Improved elastomer and adhesive qualities broadened the use of modern sealants and enabled more durable applications.
Over time, caulk can separate which can make a building vulnerable to the elements.
In order to repair failing sealing joints, existing material must be removed and the joint cleaned and primed to accept new sealant.
Sealant is applied to bond dissimilar exterior surfaces.
Caulking is an age old technique, originally used in ship building, to inhibit water penetration between hard-surfaced construction materials. An appropriate caulk or sealant must be water-tight, pliable and bond securely to the hard surface. The degree of elasticity will vary with its molecular composition.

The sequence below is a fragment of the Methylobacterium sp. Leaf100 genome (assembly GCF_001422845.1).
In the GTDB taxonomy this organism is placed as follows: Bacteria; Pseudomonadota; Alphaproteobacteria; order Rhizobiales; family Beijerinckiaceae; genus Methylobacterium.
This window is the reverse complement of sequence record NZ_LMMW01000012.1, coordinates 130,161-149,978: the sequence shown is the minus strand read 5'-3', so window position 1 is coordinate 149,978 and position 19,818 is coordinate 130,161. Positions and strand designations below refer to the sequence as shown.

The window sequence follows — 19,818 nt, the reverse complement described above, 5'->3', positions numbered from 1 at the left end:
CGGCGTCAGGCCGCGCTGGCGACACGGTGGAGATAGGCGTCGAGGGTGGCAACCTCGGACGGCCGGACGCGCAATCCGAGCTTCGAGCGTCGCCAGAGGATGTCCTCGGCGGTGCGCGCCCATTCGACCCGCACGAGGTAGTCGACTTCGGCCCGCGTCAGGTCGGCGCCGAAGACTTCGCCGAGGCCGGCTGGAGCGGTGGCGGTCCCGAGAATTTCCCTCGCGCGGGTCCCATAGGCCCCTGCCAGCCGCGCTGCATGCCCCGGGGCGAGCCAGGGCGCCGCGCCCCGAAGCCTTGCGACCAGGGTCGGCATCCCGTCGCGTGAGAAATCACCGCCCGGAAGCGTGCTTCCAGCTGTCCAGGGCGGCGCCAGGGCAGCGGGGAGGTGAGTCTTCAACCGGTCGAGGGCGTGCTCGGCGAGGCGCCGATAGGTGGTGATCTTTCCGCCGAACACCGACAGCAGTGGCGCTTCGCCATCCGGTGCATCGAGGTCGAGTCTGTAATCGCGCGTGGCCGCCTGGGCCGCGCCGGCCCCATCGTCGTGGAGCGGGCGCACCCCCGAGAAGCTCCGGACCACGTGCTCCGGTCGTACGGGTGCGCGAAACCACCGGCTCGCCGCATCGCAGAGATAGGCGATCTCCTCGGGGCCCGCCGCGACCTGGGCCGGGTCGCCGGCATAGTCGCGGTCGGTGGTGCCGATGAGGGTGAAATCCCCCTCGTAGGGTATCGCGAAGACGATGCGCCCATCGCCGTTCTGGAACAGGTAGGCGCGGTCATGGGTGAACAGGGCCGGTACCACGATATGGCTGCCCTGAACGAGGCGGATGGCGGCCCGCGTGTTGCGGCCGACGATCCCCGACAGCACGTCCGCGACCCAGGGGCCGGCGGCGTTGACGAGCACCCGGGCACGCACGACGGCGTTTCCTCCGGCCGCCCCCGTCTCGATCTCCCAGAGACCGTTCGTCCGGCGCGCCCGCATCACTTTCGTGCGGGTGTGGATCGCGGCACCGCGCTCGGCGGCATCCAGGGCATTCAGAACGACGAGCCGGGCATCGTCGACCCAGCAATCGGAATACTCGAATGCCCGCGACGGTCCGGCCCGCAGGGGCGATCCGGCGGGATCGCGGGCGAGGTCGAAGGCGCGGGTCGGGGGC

These requirements became more demanding as the facades of modern construction incorporated materials such as aluminum, steel and artificial compositions with molecular characteristics that included greater coefficients of expansion and slicker surfaces than masonry walls with wood window framing. To meet the need, manufacturers began to develop caulking materials, or sealants, having greater elastomer and adhesive qualities than the age-old oil-based caulking materials. Yet, failures were frequent as the new sealants were often incapable of bridging the joint that enlarged as the metal window frame contracted from cold.
Central Building & Preservation was at the forefront of informed sealant materials applications. From the earliest use of construction sealants in the 1960's, our company conducted its own shop tests and in situ observations in order to select the highest performing materials for use in their clients' buildings. That care in materials selection and application continues to the present day.